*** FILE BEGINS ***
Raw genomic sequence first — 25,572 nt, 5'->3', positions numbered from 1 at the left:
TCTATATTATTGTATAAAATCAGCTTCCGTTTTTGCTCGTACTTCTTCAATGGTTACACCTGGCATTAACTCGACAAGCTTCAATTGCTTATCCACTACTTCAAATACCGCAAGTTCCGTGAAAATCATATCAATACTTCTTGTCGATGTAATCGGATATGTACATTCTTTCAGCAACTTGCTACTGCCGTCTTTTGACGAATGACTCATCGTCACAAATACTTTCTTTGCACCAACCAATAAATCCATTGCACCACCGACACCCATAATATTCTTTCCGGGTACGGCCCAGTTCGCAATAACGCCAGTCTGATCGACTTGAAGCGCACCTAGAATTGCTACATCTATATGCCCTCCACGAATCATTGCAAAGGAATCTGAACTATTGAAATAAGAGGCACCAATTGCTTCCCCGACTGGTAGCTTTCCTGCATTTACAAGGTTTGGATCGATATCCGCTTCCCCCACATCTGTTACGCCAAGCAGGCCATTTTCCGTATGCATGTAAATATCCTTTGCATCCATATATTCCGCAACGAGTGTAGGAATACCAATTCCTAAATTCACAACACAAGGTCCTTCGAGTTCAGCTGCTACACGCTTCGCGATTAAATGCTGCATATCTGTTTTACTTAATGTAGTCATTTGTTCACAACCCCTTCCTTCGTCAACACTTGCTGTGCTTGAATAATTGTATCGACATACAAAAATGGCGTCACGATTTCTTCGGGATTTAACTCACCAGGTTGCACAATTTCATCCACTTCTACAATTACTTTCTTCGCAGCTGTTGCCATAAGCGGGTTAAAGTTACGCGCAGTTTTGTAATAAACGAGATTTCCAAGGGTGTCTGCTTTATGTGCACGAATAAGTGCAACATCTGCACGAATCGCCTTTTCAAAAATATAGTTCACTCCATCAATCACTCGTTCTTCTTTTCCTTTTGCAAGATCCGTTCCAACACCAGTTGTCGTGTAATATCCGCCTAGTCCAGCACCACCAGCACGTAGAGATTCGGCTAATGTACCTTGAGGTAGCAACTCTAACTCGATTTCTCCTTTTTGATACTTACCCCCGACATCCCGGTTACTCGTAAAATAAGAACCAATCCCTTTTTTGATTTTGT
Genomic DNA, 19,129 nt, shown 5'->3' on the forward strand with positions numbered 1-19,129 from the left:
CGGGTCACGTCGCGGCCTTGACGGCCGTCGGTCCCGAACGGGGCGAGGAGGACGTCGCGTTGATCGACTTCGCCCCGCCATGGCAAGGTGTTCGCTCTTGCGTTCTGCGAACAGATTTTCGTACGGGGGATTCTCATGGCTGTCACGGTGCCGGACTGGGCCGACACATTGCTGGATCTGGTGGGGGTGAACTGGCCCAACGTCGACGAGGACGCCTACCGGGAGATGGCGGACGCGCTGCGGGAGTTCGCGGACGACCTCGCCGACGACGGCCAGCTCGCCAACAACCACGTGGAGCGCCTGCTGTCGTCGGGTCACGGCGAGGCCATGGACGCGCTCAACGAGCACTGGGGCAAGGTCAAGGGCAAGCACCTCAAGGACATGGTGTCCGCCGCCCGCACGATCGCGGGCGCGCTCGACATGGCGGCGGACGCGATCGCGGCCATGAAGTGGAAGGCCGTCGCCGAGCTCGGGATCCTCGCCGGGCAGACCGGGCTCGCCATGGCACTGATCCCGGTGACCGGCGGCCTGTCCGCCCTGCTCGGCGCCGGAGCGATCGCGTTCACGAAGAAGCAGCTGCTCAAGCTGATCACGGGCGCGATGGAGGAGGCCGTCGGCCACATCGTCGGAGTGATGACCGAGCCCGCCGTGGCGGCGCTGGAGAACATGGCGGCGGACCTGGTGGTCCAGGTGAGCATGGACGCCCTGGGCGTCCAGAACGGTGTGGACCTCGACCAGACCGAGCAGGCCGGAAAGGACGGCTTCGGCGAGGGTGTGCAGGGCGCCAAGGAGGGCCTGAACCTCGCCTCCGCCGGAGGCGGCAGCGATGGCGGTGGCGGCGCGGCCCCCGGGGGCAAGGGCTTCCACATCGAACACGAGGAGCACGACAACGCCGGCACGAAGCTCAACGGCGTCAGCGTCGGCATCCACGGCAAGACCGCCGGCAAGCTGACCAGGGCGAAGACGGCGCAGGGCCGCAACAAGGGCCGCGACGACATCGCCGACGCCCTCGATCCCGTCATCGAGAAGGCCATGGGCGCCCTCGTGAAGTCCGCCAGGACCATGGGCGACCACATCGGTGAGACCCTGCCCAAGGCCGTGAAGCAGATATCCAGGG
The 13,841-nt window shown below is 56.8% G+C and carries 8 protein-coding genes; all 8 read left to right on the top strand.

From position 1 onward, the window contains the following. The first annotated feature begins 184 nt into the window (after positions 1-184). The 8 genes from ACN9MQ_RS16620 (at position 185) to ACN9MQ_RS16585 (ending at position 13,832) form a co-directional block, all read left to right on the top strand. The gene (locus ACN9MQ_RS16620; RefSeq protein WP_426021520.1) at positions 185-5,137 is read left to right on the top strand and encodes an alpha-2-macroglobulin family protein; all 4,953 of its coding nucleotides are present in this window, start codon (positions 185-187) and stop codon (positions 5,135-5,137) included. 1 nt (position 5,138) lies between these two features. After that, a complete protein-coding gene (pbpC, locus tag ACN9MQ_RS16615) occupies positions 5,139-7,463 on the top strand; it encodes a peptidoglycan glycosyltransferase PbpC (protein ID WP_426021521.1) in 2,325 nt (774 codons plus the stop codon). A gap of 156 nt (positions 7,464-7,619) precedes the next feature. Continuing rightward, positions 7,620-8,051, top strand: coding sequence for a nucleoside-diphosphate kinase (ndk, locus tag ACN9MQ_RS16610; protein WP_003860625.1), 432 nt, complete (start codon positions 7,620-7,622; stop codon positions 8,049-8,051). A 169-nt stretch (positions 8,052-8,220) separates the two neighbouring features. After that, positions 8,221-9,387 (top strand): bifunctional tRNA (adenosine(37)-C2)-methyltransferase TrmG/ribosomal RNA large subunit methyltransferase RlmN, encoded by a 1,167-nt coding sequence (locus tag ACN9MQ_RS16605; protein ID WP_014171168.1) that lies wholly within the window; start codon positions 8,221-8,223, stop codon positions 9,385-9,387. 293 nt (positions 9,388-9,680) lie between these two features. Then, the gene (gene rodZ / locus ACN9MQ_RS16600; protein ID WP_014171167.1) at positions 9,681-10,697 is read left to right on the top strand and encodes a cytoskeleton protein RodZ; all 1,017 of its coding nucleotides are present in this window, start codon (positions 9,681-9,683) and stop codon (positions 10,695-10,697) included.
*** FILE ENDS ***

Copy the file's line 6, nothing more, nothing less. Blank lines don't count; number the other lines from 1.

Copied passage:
From position 1 onward, the window contains the following. The first annotated feature begins 184 nt into the window (after positions 1-184). The 8 genes from ACN9MQ_RS16620 (at position 185) to ACN9MQ_RS16585 (ending at position 13,832) form a co-directional block, all read left to right on the top strand. The gene (locus ACN9MQ_RS16620; RefSeq protein WP_426021520.1) at positions 185-5,137 is read left to right on the top strand and encodes an alpha-2-macroglobulin family protein; all 4,953 of its coding nucleotides are present in this window, start codon (positions 185-187) and stop codon (positions 5,135-5,137) included. 1 nt (position 5,138) lies between these two features. After that, a complete protein-coding gene (pbpC, locus tag ACN9MQ_RS16615) occupies positions 5,139-7,463 on the top strand; it encodes a peptidoglycan glycosyltransferase PbpC (protein ID WP_426021521.1) in 2,325 nt (774 codons plus the stop codon). A gap of 156 nt (positions 7,464-7,619) precedes the next feature. Continuing rightward, positions 7,620-8,051, top strand: coding sequence for a nucleoside-diphosphate kinase (ndk, locus tag ACN9MQ_RS16610; protein WP_003860625.1), 432 nt, complete (start codon positions 7,620-7,622; stop codon positions 8,049-8,051). A 169-nt stretch (positions 8,052-8,220) separates the two neighbouring features. After that, positions 8,221-9,387 (top strand): bifunctional tRNA (adenosine(37)-C2)-methyltransferase TrmG/ribosomal RNA large subunit methyltransferase RlmN, encoded by a 1,167-nt coding sequence (locus tag ACN9MQ_RS16605; protein ID WP_014171168.1) that lies wholly within the window; start codon positions 8,221-8,223, stop codon positions 9,385-9,387. 293 nt (positions 9,388-9,680) lie between these two features. Then, the gene (gene rodZ / locus ACN9MQ_RS16600; protein ID WP_014171167.1) at positions 9,681-10,697 is read left to right on the top strand and encodes a cytoskeleton protein RodZ; all 1,017 of its coding nucleotides are present in this window, start codon (positions 9,681-9,683) and stop codon (positions 10,695-10,697) included.